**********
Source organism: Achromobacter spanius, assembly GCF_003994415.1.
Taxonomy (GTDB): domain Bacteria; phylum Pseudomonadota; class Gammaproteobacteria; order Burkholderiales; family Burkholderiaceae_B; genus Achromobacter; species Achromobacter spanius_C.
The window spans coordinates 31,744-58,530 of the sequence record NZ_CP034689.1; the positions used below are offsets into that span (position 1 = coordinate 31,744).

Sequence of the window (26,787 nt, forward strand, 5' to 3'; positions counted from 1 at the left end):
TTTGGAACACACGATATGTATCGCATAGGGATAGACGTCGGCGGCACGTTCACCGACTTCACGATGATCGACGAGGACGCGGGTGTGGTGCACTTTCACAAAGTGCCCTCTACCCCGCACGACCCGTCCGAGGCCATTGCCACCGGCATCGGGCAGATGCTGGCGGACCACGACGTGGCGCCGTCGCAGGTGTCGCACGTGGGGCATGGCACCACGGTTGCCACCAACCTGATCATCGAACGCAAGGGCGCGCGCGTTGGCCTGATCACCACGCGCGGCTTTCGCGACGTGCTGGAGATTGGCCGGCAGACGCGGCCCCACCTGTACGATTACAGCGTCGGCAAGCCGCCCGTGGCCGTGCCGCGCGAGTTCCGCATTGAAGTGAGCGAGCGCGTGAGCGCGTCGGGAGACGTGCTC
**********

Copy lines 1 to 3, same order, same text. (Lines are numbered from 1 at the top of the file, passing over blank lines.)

Source organism: Achromobacter spanius, assembly GCF_003994415.1.
Taxonomy (GTDB): domain Bacteria; phylum Pseudomonadota; class Gammaproteobacteria; order Burkholderiales; family Burkholderiaceae_B; genus Achromobacter; species Achromobacter spanius_C.
The window spans coordinates 31,744-58,530 of the sequence record NZ_CP034689.1; the positions used below are offsets into that span (position 1 = coordinate 31,744).